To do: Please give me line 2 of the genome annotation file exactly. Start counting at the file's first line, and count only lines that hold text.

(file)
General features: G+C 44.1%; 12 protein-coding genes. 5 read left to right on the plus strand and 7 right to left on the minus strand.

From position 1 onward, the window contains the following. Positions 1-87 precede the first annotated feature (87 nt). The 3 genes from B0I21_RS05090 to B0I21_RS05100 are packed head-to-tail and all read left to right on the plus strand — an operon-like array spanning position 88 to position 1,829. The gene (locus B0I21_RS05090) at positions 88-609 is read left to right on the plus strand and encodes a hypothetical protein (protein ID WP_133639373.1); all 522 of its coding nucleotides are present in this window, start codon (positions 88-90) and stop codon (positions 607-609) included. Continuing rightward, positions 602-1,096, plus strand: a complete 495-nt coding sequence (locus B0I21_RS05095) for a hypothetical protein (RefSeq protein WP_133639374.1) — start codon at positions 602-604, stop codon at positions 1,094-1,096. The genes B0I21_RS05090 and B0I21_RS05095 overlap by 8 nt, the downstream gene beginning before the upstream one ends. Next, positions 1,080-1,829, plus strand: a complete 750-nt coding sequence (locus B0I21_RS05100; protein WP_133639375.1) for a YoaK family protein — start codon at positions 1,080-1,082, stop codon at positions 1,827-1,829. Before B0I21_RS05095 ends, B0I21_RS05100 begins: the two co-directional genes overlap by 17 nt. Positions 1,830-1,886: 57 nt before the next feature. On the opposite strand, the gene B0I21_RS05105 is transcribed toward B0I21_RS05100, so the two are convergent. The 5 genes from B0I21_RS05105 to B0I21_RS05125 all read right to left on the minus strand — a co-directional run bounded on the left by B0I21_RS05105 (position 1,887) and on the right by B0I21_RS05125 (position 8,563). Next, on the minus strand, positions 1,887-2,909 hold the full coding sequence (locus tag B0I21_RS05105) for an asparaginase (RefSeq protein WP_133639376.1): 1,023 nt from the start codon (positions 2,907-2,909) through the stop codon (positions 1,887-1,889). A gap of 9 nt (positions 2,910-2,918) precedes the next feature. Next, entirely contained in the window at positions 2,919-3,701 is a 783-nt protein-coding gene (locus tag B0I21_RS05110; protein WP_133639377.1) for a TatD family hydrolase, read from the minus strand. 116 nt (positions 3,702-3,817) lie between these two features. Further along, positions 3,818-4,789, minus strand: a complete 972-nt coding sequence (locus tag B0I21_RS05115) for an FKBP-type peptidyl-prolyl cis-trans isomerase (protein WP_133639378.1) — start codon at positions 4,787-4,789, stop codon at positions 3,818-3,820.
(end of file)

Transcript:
From position 1 onward, the window contains the following. Positions 1-87 precede the first annotated feature (87 nt). The 3 genes from B0I21_RS05090 to B0I21_RS05100 are packed head-to-tail and all read left to right on the plus strand — an operon-like array spanning position 88 to position 1,829. The gene (locus B0I21_RS05090) at positions 88-609 is read left to right on the plus strand and encodes a hypothetical protein (protein ID WP_133639373.1); all 522 of its coding nucleotides are present in this window, start codon (positions 88-90) and stop codon (positions 607-609) included. Continuing rightward, positions 602-1,096, plus strand: a complete 495-nt coding sequence (locus B0I21_RS05095) for a hypothetical protein (RefSeq protein WP_133639374.1) — start codon at positions 602-604, stop codon at positions 1,094-1,096. The genes B0I21_RS05090 and B0I21_RS05095 overlap by 8 nt, the downstream gene beginning before the upstream one ends. Next, positions 1,080-1,829, plus strand: a complete 750-nt coding sequence (locus B0I21_RS05100; protein WP_133639375.1) for a YoaK family protein — start codon at positions 1,080-1,082, stop codon at positions 1,827-1,829. Before B0I21_RS05095 ends, B0I21_RS05100 begins: the two co-directional genes overlap by 17 nt. Positions 1,830-1,886: 57 nt before the next feature. On the opposite strand, the gene B0I21_RS05105 is transcribed toward B0I21_RS05100, so the two are convergent. The 5 genes from B0I21_RS05105 to B0I21_RS05125 all read right to left on the minus strand — a co-directional run bounded on the left by B0I21_RS05105 (position 1,887) and on the right by B0I21_RS05125 (position 8,563). Next, on the minus strand, positions 1,887-2,909 hold the full coding sequence (locus tag B0I21_RS05105) for an asparaginase (RefSeq protein WP_133639376.1): 1,023 nt from the start codon (positions 2,907-2,909) through the stop codon (positions 1,887-1,889). A gap of 9 nt (positions 2,910-2,918) precedes the next feature. Next, entirely contained in the window at positions 2,919-3,701 is a 783-nt protein-coding gene (locus tag B0I21_RS05110; protein WP_133639377.1) for a TatD family hydrolase, read from the minus strand. 116 nt (positions 3,702-3,817) lie between these two features. Further along, positions 3,818-4,789, minus strand: a complete 972-nt coding sequence (locus tag B0I21_RS05115) for an FKBP-type peptidyl-prolyl cis-trans isomerase (protein WP_133639378.1) — start codon at positions 4,787-4,789, stop codon at positions 3,818-3,820.